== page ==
'Are they mean?' Donald Trump obsessed with badgers, new book claims

Stephanie Convery

Of all the topics to occupy the mind of the most powerful person in the United States, one would not expect badgers to make a frequent appearance.

But the rotund, hairy omnivores were apparently an alarmingly regular topic of conversation in the White House during the early months of Donald Trump’s presidency, according to Daily Beast reporters Lachlan Markay and Asawin Suebsaeng.

The authors detail Trump’s preoccupation in their new book, Sinking in the Swamp: How Trump’s Minions and Misfits Poisoned Washington.

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Along with detailing “the murky underworld of President Trump’s Washington, dishing the hilarious and frightening dirt on the charlatans, conspiracy theorists, ideologues, and run-of-the-mill con artists who have infected the highest echelons of American political power”, they also discuss Trump’s fascination with badgers.

Over two pages, Markay and Suebsaeng explain that Trump would interrogate his former chief of staff Reince Priebus about the black, white and grey creatures.

The questions would arise at such opportune moments as “when Priebus was attempting to brief the president on matters of healthcare initiatives, foreign policy, or Republican legislative agenda”, they wrote.

“Are they mean to people?” Trump reportedly asked Priebus, perhaps thinking of badgers’ very long claws, which they use to dig the burrows that make their home. “Or are they friendly creatures?”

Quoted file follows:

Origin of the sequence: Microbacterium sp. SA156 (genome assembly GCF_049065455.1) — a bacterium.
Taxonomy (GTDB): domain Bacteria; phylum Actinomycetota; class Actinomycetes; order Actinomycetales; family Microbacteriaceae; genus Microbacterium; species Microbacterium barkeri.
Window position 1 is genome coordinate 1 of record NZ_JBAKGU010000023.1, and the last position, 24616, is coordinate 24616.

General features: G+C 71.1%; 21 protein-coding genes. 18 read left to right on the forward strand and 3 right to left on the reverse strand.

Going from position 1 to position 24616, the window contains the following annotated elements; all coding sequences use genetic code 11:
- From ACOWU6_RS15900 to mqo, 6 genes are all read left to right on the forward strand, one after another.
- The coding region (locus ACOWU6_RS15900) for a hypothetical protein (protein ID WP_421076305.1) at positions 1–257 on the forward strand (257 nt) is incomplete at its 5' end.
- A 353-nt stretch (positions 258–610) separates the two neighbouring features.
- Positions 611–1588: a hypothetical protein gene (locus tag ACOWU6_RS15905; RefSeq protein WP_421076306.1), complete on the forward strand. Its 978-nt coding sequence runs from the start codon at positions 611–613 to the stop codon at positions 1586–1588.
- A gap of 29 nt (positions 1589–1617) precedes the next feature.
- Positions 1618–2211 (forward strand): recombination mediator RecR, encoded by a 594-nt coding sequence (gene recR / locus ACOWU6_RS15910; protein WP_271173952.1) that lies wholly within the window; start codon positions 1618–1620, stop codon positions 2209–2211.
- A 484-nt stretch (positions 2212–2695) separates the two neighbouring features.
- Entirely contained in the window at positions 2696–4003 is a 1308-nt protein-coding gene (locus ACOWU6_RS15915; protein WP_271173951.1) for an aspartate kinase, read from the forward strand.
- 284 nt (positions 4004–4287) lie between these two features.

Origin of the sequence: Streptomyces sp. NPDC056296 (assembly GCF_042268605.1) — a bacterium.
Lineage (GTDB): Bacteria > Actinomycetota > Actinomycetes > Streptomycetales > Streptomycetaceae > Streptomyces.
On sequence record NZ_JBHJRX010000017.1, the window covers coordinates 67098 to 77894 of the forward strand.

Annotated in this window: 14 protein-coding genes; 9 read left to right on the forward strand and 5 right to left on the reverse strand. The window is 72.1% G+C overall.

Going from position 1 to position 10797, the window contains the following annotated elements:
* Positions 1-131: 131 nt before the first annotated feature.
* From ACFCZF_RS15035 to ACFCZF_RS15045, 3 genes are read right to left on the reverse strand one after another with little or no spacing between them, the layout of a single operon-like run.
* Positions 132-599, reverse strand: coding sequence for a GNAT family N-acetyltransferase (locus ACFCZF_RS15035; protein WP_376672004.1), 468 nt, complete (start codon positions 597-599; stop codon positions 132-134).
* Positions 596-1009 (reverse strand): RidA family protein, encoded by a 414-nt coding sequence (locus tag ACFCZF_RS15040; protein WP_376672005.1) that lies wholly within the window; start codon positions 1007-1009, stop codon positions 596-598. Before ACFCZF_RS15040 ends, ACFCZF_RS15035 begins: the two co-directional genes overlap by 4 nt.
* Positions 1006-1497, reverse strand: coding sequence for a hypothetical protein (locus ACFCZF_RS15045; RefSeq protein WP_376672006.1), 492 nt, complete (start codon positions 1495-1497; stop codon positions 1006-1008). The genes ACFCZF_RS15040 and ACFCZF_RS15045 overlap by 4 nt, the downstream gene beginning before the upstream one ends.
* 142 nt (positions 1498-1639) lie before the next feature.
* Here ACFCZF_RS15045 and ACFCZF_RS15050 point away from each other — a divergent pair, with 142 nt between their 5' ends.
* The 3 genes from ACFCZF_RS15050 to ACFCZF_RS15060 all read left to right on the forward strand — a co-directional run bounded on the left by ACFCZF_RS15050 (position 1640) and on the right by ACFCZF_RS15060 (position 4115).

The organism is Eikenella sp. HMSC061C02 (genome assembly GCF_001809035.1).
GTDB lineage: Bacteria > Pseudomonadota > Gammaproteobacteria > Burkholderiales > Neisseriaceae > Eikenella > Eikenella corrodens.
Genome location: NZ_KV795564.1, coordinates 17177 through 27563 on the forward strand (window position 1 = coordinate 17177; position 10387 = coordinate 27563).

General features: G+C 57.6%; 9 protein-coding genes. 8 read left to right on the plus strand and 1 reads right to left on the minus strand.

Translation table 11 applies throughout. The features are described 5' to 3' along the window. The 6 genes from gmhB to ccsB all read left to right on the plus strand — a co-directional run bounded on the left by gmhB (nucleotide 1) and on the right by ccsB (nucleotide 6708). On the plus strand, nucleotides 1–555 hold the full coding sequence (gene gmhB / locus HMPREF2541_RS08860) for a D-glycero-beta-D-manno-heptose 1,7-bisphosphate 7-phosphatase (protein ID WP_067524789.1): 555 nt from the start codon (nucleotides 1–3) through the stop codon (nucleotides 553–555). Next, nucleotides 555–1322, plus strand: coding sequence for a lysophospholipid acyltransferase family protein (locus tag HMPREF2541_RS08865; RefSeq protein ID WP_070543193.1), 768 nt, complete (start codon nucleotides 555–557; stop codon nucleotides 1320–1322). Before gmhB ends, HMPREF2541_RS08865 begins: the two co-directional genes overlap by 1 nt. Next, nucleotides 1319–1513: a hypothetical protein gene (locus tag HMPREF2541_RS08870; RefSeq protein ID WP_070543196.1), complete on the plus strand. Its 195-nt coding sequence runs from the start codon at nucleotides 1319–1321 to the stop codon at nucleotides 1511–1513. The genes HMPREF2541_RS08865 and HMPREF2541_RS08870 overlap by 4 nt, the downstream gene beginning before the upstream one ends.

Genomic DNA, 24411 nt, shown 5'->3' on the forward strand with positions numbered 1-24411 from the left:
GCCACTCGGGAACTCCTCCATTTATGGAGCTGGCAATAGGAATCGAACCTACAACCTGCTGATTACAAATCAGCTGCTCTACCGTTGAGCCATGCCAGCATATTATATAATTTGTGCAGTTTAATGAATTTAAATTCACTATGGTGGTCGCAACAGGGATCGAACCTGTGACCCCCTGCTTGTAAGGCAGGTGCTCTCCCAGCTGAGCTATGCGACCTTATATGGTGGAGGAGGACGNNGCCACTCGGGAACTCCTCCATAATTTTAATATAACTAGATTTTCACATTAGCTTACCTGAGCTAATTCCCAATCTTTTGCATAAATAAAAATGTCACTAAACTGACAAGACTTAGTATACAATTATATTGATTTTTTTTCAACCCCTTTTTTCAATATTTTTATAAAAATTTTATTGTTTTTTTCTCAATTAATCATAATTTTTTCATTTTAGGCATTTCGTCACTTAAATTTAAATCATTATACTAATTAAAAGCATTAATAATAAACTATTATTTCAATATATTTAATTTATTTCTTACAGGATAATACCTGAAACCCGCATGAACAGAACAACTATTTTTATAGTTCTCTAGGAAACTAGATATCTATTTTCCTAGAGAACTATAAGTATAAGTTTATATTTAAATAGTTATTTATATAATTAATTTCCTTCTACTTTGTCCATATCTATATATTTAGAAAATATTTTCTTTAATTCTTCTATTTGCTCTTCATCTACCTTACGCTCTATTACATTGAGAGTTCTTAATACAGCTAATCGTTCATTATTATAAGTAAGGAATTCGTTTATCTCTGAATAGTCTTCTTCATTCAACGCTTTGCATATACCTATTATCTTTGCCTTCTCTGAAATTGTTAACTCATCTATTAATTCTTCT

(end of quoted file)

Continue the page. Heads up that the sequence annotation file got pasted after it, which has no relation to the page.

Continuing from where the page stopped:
Trump would also demand to see photos of badgers, ask Priebus to give details on how badgers “work”, and wanted to know if they had a “personality” or were boring.

Priebus was also called upon to explain “how the critters function and behave, what kind of food they like, and how aggressive or deadly they could be when presented with perceived existential threats”.

Markay and Suebsaeng said Trump would frequently derail important policy discussions with questions about the animals.

“An obviously enthralled president would stare at Priebus as the aide struggled for sufficiently placating answers, all the while trying to gently veer the conversation back to whether we were going to do a troop surge in Afghanistan or strip millions of Americans of healthcare coverage,” they wrote.

Trump did not specify which of the 11 species of badger he especially wanted to understand, but given he appeared to be obsessed with the animal due to its association with Priebus’s home state of Wisconsin, it was most likely the American badger – scientific name Taxidea taxus – that commanded his attention.

Wisconsin is known as the “badger state” less for the animal – which is found in many US states – than for its mining history. In the early 1800s, iron ore miners in the state would live inside the caves they were digging, and became known as “badger boys” or “badgers”.

The European badger, which is found in the UK, lives in a system of underground tunnels and chambers called a sett. Some setts have a section that is used as a bathroom.

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